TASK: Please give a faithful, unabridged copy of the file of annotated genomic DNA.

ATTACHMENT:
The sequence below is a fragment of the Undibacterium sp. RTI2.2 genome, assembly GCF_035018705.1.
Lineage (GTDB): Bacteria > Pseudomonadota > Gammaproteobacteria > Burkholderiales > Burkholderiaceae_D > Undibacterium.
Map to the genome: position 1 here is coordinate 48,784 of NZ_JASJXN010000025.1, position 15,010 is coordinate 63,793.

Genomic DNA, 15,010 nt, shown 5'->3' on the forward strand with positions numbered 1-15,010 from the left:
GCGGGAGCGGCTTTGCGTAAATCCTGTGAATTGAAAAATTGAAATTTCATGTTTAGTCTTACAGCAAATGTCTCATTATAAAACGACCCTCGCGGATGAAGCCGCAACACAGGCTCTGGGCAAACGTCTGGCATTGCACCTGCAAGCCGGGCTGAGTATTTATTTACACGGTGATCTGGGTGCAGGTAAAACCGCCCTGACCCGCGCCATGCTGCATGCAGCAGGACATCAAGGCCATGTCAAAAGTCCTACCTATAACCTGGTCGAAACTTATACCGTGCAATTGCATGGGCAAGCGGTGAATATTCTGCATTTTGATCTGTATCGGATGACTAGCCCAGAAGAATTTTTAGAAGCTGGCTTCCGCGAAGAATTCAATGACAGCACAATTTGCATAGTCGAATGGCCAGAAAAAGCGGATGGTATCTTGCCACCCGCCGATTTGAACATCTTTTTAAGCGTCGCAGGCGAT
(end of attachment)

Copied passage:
The sequence below is a fragment of the Undibacterium sp. RTI2.2 genome, assembly GCF_035018705.1.
Lineage (GTDB): Bacteria > Pseudomonadota > Gammaproteobacteria > Burkholderiales > Burkholderiaceae_D > Undibacterium.
Map to the genome: position 1 here is coordinate 48,784 of NZ_JASJXN010000025.1, position 15,010 is coordinate 63,793.

Genomic DNA, 15,010 nt, shown 5'->3' on the forward strand with positions numbered 1-15,010 from the left:
GCGGGAGCGGCTTTGCGTAAATCCTGTGAATTGAAAAATTGAAATTTCATGTTTAGTCTTACAGCAAATGTCTCATTATAAAACGACCCTCGCGGATGAAGCCGCAACACAGGCTCTGGGCAAACGTCTGGCATTGCACCTGCAAGCCGGGCTGAGTATTTATTTACACGGTGATCTGGGTGCAGGTAAAACCGCCCTGACCCGCGCCATGCTGCATGCAGCAGGACATCAAGGCCATGTCAAAAGTCCTACCTATAACCTGGTCGAAACTTATACCGTGCAATTGCATGGGCAAGCGGTGAATATTCTGCATTTTGATCTGTATCGGATGACTAGCCCAGAAGAATTTTTAGAAGCTGGCTTCCGCGAAGAATTCAATGACAGCACAATTTGCATAGTCGAATGGCCAGAAAAAGCGGATGGTATCTTGCCACCCGCCGATTTGAACATCTTTTTAAGCGTCGCAGGCGAT